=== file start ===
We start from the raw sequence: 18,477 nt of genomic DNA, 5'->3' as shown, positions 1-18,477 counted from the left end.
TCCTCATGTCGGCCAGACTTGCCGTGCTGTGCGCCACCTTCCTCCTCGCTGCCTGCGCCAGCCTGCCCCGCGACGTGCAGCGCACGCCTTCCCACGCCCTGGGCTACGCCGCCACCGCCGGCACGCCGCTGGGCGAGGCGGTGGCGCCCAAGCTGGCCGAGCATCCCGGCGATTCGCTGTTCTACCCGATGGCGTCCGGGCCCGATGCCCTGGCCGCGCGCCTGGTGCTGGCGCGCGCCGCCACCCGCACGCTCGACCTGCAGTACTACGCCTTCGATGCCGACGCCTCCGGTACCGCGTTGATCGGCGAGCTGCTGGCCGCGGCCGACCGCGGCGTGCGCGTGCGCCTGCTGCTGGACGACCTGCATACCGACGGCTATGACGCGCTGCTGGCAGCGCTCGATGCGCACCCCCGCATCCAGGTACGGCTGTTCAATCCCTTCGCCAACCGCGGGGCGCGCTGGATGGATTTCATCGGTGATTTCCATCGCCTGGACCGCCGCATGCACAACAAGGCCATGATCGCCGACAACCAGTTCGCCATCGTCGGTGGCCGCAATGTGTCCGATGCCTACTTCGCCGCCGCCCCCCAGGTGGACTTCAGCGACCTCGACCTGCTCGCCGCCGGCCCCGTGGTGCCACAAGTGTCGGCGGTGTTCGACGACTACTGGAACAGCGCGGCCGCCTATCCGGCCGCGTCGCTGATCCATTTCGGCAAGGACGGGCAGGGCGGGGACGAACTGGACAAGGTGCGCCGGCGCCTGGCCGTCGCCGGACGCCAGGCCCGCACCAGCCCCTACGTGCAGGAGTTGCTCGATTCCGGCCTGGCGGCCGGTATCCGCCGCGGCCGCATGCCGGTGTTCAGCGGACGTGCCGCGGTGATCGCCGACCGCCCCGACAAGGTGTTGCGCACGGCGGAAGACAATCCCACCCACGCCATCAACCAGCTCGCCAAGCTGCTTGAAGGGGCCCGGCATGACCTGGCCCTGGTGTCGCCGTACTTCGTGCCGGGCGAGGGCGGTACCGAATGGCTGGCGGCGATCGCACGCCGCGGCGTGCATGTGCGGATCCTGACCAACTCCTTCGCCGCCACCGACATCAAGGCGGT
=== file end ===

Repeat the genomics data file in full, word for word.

We start from the raw sequence: 18,477 nt of genomic DNA, 5'->3' as shown, positions 1-18,477 counted from the left end.
TCCTCATGTCGGCCAGACTTGCCGTGCTGTGCGCCACCTTCCTCCTCGCTGCCTGCGCCAGCCTGCCCCGCGACGTGCAGCGCACGCCTTCCCACGCCCTGGGCTACGCCGCCACCGCCGGCACGCCGCTGGGCGAGGCGGTGGCGCCCAAGCTGGCCGAGCATCCCGGCGATTCGCTGTTCTACCCGATGGCGTCCGGGCCCGATGCCCTGGCCGCGCGCCTGGTGCTGGCGCGCGCCGCCACCCGCACGCTCGACCTGCAGTACTACGCCTTCGATGCCGACGCCTCCGGTACCGCGTTGATCGGCGAGCTGCTGGCCGCGGCCGACCGCGGCGTGCGCGTGCGCCTGCTGCTGGACGACCTGCATACCGACGGCTATGACGCGCTGCTGGCAGCGCTCGATGCGCACCCCCGCATCCAGGTACGGCTGTTCAATCCCTTCGCCAACCGCGGGGCGCGCTGGATGGATTTCATCGGTGATTTCCATCGCCTGGACCGCCGCATGCACAACAAGGCCATGATCGCCGACAACCAGTTCGCCATCGTCGGTGGCCGCAATGTGTCCGATGCCTACTTCGCCGCCGCCCCCCAGGTGGACTTCAGCGACCTCGACCTGCTCGCCGCCGGCCCCGTGGTGCCACAAGTGTCGGCGGTGTTCGACGACTACTGGAACAGCGCGGCCGCCTATCCGGCCGCGTCGCTGATCCATTTCGGCAAGGACGGGCAGGGCGGGGACGAACTGGACAAGGTGCGCCGGCGCCTGGCCGTCGCCGGACGCCAGGCCCGCACCAGCCCCTACGTGCAGGAGTTGCTCGATTCCGGCCTGGCGGCCGGTATCCGCCGCGGCCGCATGCCGGTGTTCAGCGGACGTGCCGCGGTGATCGCCGACCGCCCCGACAAGGTGTTGCGCACGGCGGAAGACAATCCCACCCACGCCATCAACCAGCTCGCCAAGCTGCTTGAAGGGGCCCGGCATGACCTGGCCCTGGTGTCGCCGTACTTCGTGCCGGGCGAGGGCGGTACCGAATGGCTGGCGGCGATCGCACGCCGCGGCGTGCATGTGCGGATCCTGACCAACTCCTTCGCCGCCACCGACATCAAGGCGGT